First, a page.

A lot of what happens here, aside from a shock cliffhanger that isn’t very shocking, is setup, creating the downward spiral for Flyboy as he moves toward rock bottom. I like the idea of putting the character through his paces like this, and that was one of the really appealing things about the book: you can see the arc developing, and it looks like it’s going to be fun to watch. Throw in that it’s drawn by Tom Mandrake, one of the great unsung artists of the last twenty-five years, and it looks absolutely fantastic. With those two things going for it, this one has my interest.

I’ve loved both of Sina Grace’s Image projects to date; both L’IL DEPRESSED BOY and NOT MY BAG have been books that stepped away from the comics norm and done something different with the medium. That meant my curiosity was high regarding BURN THE ORPHANAGE: BORN TO LOSE #1. This time around, joined by co-writer Daniel Freedman, Grace dives into “fight comix.” The results are a bit of a mixed bag.

The story is pretty simple: an orphanage is burned to the ground, and a guy named Rock, who excels at beating the hell out of people, fights his way across the city to find the culprit. He’s aided and abetted by a couple of friends along the way.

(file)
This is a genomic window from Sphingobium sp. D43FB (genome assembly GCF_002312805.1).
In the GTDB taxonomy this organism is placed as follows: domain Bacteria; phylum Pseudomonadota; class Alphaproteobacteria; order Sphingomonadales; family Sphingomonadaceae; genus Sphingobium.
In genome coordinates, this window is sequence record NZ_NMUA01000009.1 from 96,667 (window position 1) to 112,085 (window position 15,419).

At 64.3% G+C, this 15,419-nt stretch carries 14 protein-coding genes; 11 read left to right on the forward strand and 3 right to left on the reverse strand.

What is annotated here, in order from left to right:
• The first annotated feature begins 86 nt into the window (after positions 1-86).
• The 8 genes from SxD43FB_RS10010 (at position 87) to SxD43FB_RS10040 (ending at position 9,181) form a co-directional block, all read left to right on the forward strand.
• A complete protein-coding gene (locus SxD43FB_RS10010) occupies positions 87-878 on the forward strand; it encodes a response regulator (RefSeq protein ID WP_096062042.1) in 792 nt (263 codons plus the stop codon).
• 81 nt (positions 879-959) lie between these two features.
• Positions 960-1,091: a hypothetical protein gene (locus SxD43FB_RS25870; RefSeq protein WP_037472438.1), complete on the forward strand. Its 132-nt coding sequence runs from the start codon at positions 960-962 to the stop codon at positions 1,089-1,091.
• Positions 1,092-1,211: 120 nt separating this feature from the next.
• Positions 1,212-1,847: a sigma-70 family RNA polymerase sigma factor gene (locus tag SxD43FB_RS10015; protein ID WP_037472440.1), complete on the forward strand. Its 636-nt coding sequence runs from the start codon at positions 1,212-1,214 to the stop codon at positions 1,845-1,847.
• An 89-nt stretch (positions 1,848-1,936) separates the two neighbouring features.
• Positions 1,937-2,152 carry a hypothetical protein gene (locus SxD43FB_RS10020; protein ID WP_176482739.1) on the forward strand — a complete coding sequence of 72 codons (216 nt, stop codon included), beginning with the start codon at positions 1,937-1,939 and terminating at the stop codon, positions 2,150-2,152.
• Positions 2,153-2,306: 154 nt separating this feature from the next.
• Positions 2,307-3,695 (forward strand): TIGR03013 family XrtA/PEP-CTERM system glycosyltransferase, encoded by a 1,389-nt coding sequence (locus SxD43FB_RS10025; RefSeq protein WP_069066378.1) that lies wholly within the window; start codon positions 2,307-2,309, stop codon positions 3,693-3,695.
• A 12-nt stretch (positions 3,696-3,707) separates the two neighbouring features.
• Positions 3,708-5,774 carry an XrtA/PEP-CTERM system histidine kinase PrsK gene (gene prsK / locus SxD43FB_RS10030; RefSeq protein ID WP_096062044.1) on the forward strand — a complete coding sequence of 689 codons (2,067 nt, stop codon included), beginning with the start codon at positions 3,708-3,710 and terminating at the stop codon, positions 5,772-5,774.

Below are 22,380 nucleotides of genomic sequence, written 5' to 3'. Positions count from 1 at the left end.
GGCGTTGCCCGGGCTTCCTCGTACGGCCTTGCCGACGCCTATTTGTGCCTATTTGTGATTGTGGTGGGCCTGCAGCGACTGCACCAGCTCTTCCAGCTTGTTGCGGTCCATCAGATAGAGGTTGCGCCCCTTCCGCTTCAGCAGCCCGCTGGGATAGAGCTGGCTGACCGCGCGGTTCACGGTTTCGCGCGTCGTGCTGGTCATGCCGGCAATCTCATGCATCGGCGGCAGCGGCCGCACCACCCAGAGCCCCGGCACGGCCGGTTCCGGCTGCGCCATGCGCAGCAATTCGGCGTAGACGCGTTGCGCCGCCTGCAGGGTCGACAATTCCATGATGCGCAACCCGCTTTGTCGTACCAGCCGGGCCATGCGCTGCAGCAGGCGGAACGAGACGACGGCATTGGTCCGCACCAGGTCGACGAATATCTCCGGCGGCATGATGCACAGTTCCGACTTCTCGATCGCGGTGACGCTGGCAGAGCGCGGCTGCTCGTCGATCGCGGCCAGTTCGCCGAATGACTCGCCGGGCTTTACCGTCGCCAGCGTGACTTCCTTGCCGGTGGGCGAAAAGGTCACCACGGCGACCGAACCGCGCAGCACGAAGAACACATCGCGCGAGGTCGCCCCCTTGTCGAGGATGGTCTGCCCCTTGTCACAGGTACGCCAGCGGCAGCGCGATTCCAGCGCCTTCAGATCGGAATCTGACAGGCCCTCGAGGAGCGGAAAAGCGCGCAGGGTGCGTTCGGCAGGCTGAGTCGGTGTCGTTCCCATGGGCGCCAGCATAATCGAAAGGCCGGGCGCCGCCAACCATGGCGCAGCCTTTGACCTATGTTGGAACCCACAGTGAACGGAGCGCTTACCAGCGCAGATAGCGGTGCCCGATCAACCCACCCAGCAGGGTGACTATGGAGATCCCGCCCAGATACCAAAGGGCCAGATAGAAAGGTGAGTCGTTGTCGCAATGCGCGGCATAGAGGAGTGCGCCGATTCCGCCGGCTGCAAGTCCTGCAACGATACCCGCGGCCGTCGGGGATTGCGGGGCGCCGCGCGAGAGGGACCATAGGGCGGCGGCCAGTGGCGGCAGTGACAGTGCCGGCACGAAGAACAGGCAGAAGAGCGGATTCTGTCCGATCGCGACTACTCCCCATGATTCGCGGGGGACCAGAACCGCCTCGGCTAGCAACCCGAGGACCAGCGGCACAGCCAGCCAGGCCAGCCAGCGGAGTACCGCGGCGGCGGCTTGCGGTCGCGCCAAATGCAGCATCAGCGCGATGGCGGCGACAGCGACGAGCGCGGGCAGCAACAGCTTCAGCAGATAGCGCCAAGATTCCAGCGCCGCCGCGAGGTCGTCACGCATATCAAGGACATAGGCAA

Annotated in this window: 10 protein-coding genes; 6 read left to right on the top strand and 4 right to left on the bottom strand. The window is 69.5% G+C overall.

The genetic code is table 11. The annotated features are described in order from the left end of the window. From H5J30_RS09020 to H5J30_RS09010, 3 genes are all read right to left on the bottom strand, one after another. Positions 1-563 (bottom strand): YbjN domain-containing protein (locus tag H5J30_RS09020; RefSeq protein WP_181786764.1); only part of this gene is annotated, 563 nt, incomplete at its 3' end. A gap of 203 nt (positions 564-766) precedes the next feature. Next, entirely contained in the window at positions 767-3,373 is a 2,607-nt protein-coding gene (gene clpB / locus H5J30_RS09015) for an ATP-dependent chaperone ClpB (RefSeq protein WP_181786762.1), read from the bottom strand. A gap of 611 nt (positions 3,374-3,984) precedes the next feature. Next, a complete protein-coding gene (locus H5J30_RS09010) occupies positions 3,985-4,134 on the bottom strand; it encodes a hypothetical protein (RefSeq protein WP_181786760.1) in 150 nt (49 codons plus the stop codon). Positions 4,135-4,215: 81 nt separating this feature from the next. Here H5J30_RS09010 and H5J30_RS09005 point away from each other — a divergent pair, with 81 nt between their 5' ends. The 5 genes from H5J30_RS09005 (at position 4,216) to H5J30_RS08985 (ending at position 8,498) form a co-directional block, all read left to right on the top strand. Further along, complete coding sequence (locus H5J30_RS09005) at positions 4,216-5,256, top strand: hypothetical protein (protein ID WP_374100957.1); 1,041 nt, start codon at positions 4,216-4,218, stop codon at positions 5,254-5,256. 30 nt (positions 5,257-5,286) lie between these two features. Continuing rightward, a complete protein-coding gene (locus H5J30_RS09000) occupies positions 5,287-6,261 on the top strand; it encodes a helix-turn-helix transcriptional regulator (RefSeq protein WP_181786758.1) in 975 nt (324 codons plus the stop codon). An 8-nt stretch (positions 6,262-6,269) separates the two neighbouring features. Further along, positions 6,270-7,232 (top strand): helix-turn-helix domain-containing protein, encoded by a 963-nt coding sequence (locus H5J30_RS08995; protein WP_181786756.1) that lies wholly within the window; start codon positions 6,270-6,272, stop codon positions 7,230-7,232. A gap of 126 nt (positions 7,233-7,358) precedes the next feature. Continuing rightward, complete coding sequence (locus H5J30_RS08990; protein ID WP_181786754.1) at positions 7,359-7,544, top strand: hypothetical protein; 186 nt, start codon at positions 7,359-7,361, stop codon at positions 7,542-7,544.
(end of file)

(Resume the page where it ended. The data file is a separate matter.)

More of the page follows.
That’s pretty much it.

Nothing wrong with that, of course. The idea here isn’t to create high art; it’s to give the reader a rollicking good time on the page, and the creators certainly do their best there. The pages are filled with energy, and there’s definitely some gusto to the fight sequences. Grace shows he’s more than a one-trick pony as an artist, and that’s great.

At the same time, it feels a little repetitive after a while, and I found myself wishing it was maybe a smidge deeper, because I know that both Grace and Freedman (UNDYING LOVE) are capable of that depth.

So am I complaining about the book not being what I wanted it to be? Maybe. But that’s the curse of potential, isn’t it? Still, from an objective standpoint, it’s also a perfectly fine, perfectly fun read, and you will get your money’s worth from buying it.


Rogue Element #111: Are You Ready to be Strong?

By Avril Brown

My hamstrings screech in protest as I walk, when I stretch my arms upwards I have the sensation of someone standing on my stomach and I can barely reach around to unhook my own bra. I feel awesome. Well, no, I feel like a much-loved dog toy stuck between two Boston Terriers, but it feels good to feel this shitty. I ache deep down into the filaments of my muscle tissues, and I dig it.